“‘As long as Catholic Church officials continue their negative evaluations of LGBT people, and particularly of gay clergy, they allow scurrilous accusations to be hurled about because there is no way they can be proved or disproved. . .Accusing a church leader of homosexuality or being part of a “homosexual network” becomes an easy way to destroy a cleric’s reputation.'”

Michael Sean Winters

Michael Sean Winters of the National Catholic Reporter, arguing that Archbishop Carlo Maria Viganò’s third letter attacking the pope revealed his homophobia most plainly, wrote:

“Scapegoating minorities has a long and ugly history. Writers as thoughtful as Kenneth Woodward, in the pages of Commonweal, wrote a little too breezily for my taste about the purported existence of ‘networks’ of gay clergy, ‘lavender lobbies.’

“I do not doubt that in the face of suspicions and bigotry, many minorities develop ties with each other for mutual support. But, in my experience, some gay clergy are ultra-liberal and others are ultra-conservative, and so the idea that some kind of common ideological or political agenda would spring from a common awareness of themselves as gay clergy is preposterous.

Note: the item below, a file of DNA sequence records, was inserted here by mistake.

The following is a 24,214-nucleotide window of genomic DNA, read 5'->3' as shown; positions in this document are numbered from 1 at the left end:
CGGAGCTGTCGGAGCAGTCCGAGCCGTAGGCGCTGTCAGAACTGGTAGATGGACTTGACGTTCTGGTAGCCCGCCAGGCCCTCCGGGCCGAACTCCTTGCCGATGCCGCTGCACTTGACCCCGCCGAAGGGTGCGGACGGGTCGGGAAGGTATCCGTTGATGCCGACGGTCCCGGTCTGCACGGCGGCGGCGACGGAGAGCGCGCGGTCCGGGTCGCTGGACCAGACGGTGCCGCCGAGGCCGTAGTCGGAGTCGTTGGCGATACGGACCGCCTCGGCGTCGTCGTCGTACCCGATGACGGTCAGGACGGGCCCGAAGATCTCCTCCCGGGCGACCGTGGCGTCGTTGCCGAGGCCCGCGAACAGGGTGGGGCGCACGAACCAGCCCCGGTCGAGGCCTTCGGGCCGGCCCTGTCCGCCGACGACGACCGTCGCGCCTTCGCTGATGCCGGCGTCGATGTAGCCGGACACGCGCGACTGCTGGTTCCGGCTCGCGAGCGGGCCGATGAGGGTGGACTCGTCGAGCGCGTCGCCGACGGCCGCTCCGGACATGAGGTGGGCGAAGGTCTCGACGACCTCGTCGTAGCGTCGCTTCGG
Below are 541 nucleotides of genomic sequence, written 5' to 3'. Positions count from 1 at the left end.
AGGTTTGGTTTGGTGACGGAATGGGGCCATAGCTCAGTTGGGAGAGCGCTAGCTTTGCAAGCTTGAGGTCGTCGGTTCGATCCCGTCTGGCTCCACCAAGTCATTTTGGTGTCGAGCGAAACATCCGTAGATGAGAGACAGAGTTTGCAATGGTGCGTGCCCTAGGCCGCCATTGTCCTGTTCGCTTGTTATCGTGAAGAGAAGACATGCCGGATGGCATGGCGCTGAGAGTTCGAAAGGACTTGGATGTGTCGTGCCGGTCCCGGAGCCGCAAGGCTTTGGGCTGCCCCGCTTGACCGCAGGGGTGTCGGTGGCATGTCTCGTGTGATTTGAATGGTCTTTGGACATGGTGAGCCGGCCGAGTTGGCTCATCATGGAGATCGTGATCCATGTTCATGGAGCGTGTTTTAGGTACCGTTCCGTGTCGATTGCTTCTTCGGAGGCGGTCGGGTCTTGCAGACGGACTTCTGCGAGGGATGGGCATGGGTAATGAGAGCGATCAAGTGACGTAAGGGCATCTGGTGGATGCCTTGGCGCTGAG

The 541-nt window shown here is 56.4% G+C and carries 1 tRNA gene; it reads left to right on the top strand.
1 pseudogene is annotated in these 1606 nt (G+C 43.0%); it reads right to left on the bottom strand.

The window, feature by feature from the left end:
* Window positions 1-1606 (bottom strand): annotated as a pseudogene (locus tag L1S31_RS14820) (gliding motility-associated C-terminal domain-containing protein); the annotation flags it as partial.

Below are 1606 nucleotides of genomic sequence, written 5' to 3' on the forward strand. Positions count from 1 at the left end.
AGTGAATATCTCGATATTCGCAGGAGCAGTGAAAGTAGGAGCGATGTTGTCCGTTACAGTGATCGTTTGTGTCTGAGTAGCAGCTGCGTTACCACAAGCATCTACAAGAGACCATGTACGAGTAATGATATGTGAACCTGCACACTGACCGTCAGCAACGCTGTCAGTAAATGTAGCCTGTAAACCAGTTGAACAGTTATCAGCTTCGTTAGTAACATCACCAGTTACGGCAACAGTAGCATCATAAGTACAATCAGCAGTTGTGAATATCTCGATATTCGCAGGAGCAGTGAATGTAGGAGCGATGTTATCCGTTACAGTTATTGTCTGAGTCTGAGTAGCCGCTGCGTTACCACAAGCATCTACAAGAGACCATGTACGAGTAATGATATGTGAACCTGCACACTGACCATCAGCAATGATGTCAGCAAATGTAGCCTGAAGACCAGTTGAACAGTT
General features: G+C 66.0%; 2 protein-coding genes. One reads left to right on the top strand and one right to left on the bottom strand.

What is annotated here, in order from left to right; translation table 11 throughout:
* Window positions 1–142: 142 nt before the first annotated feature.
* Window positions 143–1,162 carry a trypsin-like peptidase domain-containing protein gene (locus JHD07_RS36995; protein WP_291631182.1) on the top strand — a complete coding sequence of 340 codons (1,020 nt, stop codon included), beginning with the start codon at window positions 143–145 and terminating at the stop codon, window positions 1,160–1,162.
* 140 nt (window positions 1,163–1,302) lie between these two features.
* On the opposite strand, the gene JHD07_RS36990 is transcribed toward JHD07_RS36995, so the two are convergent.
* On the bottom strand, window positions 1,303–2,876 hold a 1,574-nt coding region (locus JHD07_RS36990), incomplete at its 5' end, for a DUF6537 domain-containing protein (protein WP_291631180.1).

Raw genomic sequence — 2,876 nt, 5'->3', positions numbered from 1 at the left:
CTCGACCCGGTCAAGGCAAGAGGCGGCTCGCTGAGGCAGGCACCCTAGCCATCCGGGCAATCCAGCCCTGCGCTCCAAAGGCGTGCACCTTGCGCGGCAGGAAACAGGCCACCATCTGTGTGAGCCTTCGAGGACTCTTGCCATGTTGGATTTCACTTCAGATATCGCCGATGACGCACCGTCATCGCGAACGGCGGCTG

“Besides, the ugly history of such claims — ‘The Jews all stick together,’ for example — should give anyone pause about raising such concerns without more proof than either Viganò or Woodward offers.”

John Gehring

Regarding Viganò’s claims about a “homosexual culture,” John Gehring of Faith and Public Life wrote in Religion & Politics that there is a “certain irony” because the archbishop helped cover up sexual misconduct by Archbishop Emeritus John Nienstedt of St. Paul-Minneapolis.

Brandon Peterson, who earned his Ph.D. in theology at the University of Notre Dame, wrote another defense of gay priests for The Salt Lake Tribune by identifying the problem of abuse as a matter of power dynamics, not sexual orientation:

“There’s no pattern to indicate that the sexual exploitation decried by #MeToo is a function of the predator’s sexual preference; indeed, cases can be found in just about any permutation of perpetrators and victims, whether they be gay, straight, male, female, or otherwise. However, one pattern clearly does emerge: People in positions of power take sexual advantage of their vulnerable subordinates.

“Catholics today are right to widen their lenses in order to see both adult and child victims in the church’s ongoing abuse crisis. However, in turning our attention to seminarians, we cannot address the issue by blaming gay men and calling for their expulsion from the priesthood. Doing so unfairly stigmatizes the church’s many faithful gay priests, it erases the stories of girls and women who have survived clerical abuse, it focuses our much-needed efforts on a wild-goose chase that fails to address the true problems, and finally, it is almost impossible to implement. It may even exacerbate the problem.”